While the BBC says that it is keeping the titles of (and apparently most details about) the four "interactive episodes" secret for the time being, it promises that they will "take players on a journey throughout time and space, including one location from the 'Doctor Who' series which has never been seen before on screen," and that players "will encounter new and original monsters, in stories which form part of the overall Doctor Who canon." The first of the four episodes/games is scheduled to be available for download in June, and the BBC says it will reveal its title at a special press event in Sheffield on April 21st.

In other BBC news:

  • The corporation recently made available through the red button a series of radio news reports that had been created by 11-14 year-olds under the auspices of an initiative called BBC School Report. The initiative, which takes place annually, pairs schools with BBC mentors who help groups of students to research, prepare and present live news broadcasts that are also distributed via the BBC Web site. According to a blog posting from the BBC's David Twyman, making the radio reports available through the red button allowed the BBC Red Button team to further its ongoing experiments with visualizing radio. The project "enabled us to explore what radio on television can be whilst exploring a new piece of software so see what extra options it could offer over our normal services," Twyman writes. "Using it, we were able to design a visual display for the radio service on the red button that also brought together multiple picture galleries and text messages sent in from schools, which could be easily updated by the team."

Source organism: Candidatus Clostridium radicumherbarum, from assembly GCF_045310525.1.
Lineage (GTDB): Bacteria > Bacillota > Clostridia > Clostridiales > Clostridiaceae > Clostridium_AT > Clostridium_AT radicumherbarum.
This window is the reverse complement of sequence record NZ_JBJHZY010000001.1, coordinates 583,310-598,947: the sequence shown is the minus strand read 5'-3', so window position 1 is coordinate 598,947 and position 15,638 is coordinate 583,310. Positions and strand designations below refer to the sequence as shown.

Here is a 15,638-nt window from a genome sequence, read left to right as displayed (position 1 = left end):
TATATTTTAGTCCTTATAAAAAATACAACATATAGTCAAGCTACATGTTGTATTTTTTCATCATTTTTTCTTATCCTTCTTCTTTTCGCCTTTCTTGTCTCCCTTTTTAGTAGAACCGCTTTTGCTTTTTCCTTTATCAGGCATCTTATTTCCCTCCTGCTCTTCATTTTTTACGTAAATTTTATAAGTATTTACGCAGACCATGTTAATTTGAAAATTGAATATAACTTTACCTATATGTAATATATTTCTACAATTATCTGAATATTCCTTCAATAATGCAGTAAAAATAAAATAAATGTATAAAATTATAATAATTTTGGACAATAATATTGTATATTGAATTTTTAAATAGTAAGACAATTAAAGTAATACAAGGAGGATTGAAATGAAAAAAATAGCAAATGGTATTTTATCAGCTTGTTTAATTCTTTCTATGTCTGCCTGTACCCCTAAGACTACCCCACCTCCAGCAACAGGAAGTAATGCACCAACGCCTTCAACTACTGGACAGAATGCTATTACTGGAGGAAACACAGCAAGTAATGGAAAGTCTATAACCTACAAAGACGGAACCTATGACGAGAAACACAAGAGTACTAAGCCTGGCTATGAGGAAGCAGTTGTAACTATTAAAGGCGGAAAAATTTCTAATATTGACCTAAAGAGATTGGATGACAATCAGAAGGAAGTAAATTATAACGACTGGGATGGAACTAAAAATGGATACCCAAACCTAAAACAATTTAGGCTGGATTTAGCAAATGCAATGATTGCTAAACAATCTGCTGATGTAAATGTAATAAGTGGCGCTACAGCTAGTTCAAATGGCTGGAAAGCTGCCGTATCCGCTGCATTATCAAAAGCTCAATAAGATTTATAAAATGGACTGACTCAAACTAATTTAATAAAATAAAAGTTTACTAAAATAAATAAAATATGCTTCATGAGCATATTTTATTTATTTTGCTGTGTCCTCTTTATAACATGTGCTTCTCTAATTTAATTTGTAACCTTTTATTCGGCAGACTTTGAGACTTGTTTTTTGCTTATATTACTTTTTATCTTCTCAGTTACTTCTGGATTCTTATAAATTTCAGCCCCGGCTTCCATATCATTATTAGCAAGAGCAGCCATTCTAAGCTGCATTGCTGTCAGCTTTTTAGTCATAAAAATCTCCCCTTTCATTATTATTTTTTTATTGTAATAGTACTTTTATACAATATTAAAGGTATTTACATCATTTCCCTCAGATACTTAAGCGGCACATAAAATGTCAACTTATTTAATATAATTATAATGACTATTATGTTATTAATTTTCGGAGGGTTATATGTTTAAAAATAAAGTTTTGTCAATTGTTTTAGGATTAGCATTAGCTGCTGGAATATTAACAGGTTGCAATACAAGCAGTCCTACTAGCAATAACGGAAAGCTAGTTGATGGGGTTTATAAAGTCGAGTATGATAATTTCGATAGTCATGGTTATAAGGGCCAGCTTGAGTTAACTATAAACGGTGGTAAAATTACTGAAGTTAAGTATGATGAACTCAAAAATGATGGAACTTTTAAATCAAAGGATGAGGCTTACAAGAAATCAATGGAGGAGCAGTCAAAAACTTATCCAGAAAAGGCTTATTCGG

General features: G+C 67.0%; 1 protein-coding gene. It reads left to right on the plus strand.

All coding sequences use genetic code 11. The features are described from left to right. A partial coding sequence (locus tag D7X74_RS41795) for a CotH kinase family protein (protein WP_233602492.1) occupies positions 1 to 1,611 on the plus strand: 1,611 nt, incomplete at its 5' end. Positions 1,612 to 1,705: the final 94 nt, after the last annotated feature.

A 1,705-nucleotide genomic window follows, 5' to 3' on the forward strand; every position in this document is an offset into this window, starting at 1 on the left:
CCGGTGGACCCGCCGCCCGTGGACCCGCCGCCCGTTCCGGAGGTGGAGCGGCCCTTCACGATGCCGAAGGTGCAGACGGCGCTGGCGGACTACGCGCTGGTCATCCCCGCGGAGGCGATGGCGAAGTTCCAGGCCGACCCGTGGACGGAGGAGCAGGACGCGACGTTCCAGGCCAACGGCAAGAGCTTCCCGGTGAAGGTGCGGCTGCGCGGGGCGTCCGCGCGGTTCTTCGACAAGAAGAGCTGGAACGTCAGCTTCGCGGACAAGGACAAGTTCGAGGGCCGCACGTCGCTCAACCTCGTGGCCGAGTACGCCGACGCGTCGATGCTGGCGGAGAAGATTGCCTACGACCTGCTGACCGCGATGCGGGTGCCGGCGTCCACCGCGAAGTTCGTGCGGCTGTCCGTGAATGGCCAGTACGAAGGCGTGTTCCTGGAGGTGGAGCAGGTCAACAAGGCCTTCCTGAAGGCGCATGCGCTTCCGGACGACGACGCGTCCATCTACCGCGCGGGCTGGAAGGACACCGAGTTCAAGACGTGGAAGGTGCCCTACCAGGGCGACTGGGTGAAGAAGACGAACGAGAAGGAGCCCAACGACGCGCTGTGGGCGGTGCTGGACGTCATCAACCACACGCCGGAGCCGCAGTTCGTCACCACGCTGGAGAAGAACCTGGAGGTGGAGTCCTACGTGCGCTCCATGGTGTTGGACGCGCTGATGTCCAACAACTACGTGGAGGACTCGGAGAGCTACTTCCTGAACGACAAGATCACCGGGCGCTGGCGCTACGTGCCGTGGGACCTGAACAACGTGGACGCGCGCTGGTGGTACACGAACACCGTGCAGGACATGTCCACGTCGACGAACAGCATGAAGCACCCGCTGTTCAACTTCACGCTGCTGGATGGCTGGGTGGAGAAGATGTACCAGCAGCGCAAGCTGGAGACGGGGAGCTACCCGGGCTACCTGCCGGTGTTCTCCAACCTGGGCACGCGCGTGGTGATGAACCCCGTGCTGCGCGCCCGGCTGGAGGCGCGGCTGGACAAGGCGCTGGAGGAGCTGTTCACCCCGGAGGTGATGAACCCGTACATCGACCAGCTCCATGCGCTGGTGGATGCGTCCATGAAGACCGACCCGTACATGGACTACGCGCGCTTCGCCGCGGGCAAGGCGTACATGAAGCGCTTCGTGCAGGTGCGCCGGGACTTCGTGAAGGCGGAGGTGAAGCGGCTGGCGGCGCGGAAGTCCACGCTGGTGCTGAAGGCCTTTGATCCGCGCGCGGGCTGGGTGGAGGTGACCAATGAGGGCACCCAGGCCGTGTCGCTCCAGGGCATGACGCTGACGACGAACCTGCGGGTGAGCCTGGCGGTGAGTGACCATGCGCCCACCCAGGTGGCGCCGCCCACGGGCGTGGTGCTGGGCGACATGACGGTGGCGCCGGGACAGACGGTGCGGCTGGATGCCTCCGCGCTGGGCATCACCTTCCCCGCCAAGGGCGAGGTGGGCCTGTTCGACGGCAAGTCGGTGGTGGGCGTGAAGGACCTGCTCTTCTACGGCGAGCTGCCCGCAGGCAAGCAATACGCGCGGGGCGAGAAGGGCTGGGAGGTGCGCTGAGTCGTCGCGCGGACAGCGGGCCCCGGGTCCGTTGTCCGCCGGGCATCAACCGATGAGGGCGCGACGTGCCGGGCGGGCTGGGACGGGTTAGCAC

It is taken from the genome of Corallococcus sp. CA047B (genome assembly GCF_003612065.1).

• The corporation has commissioned a second series of "EastEnders: E20," its broadband video spin-off of its long-running soap opera, "EastEnders." The new series, which will be authored by the same team of 13 writers, aged between 17 and 22, that authored the first series, will premiere later this year on the "EastEnders" Web site with a run of 10 14-minute episodes, and will subsequently be televised as five episodes on BBC Three. It will be packaged with behind-the-scenes videos. According to the BBC, the first series of "EastEnders: E20" garnered over half a million viewers when it was made available through the red button, and generated over 3 million requests on the "EastEnders" Web site and the BBC iPlayer. "'E20' was one of the most ambitious and successful multiplatform projects we've commissioned," the BBC's Simon Nelson said in a prepared statement. "It was brilliantly realized by the 'EastEnders' team, introduced new writing and acting talent, and threaded audiences and plotlines between the main and spin-off shows. We had no hesitation in commissioning another series, something which will delight the 17,000 fans who've been calling for more episodes on the 'E20' Facebook page."